Anonymous Coward | more than 12 years ago | (#3087495)

Fuck you assporkhole! I started downloading each and every one of those pictures, until I saw that ridiculous piercing. What the fuck if those bitches are masochist, there's no need to pierce their bodies, I can spank them till their asses bleed!

Newbie question.. (2, Informative)

zapfie (560589) | more than 12 years ago | (#3087195)

Is IPv6 backwards compatible with IPv4?

Re:Newbie question.. (2, Insightful)

ColdGrits (204506) | more than 12 years ago | (#3087213)

Yup.

As in IPv4 addresses are just a subset of IPv6, so any IPv4-based stuff will still work in an IPv6 network no problem.

Not true the other way round, but then that doesn't matter :)

So yes, they could upgrade the entire Internet backbones etc to IPv6 (and *should* do so asap) and all old IPv4 traffic will carry on as normal.

Re:Newbie question.. (2)

Codifex Maximus (639) | more than 12 years ago | (#3087282)

There is alot of code based on IPv4 functions - upgrading all the programs to use IPv6 would be a mammoth task... hey, maybe there will be some jobs opening up in Socket Programming soon?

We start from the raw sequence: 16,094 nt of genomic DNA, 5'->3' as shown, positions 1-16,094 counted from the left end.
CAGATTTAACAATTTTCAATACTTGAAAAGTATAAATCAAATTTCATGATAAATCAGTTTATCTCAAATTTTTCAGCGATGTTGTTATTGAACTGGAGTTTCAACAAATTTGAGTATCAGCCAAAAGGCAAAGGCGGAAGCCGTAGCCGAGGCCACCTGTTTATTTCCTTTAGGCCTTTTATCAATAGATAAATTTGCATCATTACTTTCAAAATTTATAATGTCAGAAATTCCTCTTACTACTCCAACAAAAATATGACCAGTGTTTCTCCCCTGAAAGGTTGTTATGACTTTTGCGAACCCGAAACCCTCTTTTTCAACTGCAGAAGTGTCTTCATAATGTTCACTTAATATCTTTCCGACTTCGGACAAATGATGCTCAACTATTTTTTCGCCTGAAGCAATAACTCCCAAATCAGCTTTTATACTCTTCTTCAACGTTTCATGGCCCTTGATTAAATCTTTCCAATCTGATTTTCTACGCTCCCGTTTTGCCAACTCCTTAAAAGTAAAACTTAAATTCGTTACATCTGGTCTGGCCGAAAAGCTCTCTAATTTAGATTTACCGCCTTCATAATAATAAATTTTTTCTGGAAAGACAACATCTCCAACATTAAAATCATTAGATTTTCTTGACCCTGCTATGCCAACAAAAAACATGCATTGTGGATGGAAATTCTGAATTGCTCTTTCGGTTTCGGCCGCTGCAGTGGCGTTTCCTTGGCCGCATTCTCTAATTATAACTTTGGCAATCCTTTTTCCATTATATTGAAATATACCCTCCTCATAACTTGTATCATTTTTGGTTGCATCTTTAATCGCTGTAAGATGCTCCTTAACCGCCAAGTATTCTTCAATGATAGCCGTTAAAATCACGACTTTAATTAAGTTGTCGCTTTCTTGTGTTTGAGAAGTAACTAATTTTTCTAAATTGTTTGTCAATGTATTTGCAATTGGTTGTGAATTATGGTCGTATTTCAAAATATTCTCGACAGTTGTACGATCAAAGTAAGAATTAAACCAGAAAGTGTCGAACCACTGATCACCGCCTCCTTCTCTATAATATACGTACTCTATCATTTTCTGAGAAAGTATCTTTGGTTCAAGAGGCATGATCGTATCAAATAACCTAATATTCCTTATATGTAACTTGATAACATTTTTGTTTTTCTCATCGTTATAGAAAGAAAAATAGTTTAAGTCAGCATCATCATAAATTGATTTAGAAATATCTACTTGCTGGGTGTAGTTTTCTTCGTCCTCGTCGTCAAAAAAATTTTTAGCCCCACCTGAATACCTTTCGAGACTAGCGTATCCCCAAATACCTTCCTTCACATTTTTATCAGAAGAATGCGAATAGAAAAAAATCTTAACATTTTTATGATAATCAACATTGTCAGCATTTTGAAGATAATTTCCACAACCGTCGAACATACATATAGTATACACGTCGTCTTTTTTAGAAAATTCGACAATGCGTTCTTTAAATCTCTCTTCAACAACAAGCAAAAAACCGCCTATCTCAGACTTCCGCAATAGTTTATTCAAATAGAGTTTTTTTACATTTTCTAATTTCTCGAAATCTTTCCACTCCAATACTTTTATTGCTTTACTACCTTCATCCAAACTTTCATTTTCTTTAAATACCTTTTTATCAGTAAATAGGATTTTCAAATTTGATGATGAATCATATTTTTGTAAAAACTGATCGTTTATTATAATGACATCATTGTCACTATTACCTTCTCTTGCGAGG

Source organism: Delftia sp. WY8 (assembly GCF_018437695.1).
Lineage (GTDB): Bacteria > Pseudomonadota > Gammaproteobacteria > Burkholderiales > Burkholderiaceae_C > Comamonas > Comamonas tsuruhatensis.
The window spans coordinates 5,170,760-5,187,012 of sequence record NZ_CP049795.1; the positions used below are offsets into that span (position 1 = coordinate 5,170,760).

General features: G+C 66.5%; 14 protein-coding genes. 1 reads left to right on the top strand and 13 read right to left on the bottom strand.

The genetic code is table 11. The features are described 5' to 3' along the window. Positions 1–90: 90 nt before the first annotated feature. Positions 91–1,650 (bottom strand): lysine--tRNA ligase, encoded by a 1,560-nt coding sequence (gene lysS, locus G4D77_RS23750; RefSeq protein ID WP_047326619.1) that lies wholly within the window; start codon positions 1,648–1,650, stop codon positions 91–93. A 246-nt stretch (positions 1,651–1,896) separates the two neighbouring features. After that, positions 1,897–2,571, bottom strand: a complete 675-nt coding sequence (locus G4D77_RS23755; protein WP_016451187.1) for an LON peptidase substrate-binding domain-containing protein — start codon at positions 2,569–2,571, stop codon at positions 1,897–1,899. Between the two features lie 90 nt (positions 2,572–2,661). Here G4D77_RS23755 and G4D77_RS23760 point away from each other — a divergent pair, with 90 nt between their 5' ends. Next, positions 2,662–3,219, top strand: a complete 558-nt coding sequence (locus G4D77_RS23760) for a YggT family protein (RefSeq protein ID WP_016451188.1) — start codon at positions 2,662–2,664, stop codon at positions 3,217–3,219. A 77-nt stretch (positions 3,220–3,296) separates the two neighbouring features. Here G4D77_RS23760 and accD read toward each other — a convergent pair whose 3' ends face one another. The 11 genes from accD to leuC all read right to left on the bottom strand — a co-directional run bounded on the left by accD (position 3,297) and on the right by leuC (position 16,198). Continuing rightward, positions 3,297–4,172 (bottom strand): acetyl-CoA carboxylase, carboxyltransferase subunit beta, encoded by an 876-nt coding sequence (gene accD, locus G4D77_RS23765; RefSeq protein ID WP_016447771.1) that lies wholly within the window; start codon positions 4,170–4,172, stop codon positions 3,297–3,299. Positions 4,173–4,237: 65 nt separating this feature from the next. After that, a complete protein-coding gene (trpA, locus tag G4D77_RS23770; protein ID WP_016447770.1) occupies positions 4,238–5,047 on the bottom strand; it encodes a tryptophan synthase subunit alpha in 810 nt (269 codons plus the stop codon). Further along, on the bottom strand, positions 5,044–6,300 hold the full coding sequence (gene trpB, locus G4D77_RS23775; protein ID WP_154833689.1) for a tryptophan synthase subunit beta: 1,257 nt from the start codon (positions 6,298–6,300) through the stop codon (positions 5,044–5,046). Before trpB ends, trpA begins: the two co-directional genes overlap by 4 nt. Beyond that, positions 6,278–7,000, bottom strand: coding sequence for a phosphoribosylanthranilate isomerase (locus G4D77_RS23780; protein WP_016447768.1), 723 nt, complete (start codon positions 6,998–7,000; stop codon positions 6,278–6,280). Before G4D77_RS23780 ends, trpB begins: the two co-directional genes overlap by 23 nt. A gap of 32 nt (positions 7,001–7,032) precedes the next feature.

Re:Newbie question.. (2)

MenTaLguY (5483) | more than 12 years ago | (#3087322)

For _most_ network-aware applications, the only thing different is the address format. Once you have the connected socket, the rest of the network code should remain unchanged.

It's the (non-socket-related) code to handle e.g. address parsing which has to change.

Re:Newbie question.. (4, Funny)

Codifex Maximus (639) | more than 12 years ago | (#3087361)

> For _most_ network-aware applications, the only
> thing different is the address format. Once you
> have the connected socket, the rest of the network
> code should remain unchanged.

So, essentially what you're saying is: After you get past all the things that are different then the rest is the same?

Ok, I'll buy that.

Re:Newbie question.. (0)

Anonymous Coward | more than 12 years ago | (#3087497)

It is not the entire answer, but for old code you simply have to able to accept the IPv6 format. But IPv6 is also capable of doing some interesting things that you may wish to take advantage of. That will, of course, require a re-write of at least the set-up if not a re-design.

Re:Newbie question.. (0)

Anonymous Coward | more than 12 years ago | (#3087314)

Challenge (obviously), is that you can't start using any of the additional IPv6 address space until IPv4 is mostly eliminated (unless you don't mind a huge chunk of the internet being inacessible...)